Sunday February 8, 2015 | Jeremy Jernigan
24 When the ten heard it, they were angry with the two brothers. 25 But Jesus called them to him and said, “You know that the rulers of the Gentiles lord it over them, and their great ones are tyrants over them. 26 It will not be so among you; but whoever wishes to be great among you must be your servant, 27 and whoever wishes to be first among you must be your slave; 28 just as the Son of Man came not to be served but to serve, and to give his life a ransom for many.”
Jeremy discusses other-centeredness and how our worldly definition of success differs from the Kingdom definition. He starts by examining the moment of clarity that we get when we “see fire,” or when emergencies arise - do we put on our own oxygen mask first, or do we take care of those around us first, at our own possible peril? The world (and airline safety speeches) tell us to take care of ourselves first, and only after that to worry about those around you. But Jesus tells us something different.
Today’s story begins with Matthew 19:16, when a rich man asks Jesus what he needs to do in order to enter the kingdom. Jesus tells him to sell all of his possessions and join him. In hearing this, the disciples ask about themselves, since they have already done this.
Jesus answers them and says that they will be seated on their own thrones in the new creation, judging the twelve tribes of Israel. Two brothers, John and James, want that for themselves. They wanted to be in a seat of authority and judge others. So they have their mother ask Jesus if they could be seated there with him on his right and his left. But Jesus tells them that they don’t know what they are asking.
Jesus’s life is an example of how being seated with him means serving others (as he came to serve) not to be served. He shows us that kingdom success is giving your life for others. The point that Jesus was making when he said “you don’t know what you are asking” is made most clearly and gravely in Matthew 27:55 when Jesus is in the cross, and the people “seated” on his right and left are two rebels who were crucified alongside him. This is truly what it means to be seated next to him in the kingdom.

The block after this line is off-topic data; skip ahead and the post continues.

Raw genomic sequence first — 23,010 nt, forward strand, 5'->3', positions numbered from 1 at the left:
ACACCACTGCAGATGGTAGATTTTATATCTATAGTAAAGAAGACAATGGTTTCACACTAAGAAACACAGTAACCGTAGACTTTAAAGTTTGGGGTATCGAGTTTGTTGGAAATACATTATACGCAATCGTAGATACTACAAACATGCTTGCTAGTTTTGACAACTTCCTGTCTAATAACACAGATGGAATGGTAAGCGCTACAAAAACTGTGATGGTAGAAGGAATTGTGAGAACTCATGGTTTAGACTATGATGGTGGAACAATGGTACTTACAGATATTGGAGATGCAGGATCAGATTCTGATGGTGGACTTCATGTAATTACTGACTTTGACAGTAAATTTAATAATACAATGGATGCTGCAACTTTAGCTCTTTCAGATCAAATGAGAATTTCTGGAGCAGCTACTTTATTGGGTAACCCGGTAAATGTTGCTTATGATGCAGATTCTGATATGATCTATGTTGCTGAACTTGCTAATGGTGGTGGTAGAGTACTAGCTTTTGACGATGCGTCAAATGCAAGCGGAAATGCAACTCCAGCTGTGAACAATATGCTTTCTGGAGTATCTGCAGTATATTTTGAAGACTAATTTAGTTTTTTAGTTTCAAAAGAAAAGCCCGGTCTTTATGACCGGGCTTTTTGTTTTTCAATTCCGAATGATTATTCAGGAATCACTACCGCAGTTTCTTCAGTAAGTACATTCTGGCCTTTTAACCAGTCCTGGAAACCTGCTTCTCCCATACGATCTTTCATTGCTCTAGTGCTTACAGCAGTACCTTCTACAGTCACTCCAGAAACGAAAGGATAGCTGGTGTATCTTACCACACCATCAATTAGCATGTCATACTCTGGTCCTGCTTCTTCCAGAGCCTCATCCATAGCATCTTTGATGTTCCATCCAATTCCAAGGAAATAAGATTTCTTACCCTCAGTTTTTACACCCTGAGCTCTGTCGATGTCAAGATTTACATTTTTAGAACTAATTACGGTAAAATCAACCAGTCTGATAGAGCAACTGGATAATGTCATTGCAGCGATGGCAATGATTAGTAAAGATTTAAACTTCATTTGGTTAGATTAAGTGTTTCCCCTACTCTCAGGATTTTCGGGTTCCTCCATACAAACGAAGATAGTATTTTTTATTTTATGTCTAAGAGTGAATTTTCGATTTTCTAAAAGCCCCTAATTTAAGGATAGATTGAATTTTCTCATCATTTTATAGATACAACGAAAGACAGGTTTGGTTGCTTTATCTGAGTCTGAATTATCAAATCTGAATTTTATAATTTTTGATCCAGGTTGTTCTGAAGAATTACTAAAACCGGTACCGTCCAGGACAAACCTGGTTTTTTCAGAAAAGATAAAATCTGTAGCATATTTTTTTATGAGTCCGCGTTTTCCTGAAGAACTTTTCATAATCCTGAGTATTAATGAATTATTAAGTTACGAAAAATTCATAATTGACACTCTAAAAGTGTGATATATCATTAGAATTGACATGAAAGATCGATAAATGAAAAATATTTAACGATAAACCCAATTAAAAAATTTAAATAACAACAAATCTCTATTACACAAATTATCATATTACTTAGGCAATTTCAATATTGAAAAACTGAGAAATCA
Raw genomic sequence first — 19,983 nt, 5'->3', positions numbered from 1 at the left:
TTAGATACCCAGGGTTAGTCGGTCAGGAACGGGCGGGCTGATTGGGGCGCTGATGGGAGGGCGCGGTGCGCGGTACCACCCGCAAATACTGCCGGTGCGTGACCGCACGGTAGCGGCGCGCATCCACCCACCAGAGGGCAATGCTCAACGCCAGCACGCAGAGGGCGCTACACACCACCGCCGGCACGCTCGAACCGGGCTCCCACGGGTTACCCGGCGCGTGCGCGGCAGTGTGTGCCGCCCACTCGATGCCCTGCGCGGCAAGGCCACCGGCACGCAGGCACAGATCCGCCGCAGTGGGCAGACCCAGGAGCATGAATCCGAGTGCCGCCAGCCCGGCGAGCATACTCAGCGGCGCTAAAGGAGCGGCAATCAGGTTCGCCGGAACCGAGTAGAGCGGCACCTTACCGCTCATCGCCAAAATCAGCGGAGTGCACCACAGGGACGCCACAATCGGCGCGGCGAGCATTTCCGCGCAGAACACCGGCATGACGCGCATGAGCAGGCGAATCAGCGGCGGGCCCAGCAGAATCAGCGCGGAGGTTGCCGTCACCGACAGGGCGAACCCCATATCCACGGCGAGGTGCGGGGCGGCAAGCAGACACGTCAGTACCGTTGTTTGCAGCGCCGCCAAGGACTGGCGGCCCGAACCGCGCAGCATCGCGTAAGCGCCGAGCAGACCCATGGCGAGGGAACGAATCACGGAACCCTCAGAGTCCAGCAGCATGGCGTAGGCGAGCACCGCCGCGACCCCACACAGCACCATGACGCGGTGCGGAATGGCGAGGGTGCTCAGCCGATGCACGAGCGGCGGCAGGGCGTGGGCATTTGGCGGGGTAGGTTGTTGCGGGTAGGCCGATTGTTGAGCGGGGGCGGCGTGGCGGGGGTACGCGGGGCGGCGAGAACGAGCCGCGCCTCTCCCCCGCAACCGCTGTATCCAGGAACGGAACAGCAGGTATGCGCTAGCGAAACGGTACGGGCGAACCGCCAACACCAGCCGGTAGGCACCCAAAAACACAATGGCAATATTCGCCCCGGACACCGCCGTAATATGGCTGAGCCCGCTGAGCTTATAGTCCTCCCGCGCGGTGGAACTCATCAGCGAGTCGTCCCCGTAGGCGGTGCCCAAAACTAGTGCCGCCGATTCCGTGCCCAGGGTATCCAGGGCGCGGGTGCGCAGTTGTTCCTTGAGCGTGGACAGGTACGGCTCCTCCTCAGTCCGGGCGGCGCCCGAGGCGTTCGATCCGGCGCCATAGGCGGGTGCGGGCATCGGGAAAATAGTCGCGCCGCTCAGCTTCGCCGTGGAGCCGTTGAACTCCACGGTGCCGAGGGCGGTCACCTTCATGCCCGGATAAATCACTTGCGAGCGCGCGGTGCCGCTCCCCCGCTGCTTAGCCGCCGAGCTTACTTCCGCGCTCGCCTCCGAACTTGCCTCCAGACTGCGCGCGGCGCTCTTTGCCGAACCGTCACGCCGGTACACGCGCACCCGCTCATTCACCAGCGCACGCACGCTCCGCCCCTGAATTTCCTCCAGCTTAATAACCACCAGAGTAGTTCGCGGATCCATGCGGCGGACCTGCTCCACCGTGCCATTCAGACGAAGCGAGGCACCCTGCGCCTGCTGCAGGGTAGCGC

It is all too easy to lose sight of what it means to follow Jesus, because we get wrapped up in pursuing success in worldly terms. The world admires a successful person, but this story serves as a reminder that the truly successful person is the one who sacrifices himself for the sake of others. Suffering is a part of life – part of the meaning of being Christian is to lean into that suffering, particularly when it is to serve another.
Jeremy finishes this sermon by telling us the story of a young chess master who was brilliant and successful and admired by everyone, and contrasting it with the story of a girl he met at an orphanage in Nepal when he was on a mission trip. She was poor and owned nothing but the dress she was wearing. He had been playing with them and was sweaty and smelly, but she came and wiped his sweaty face with the hem of her dress – the only dress she owned. This was a beautiful example of how self-sacrifice is the definitive display of success in the kingdom.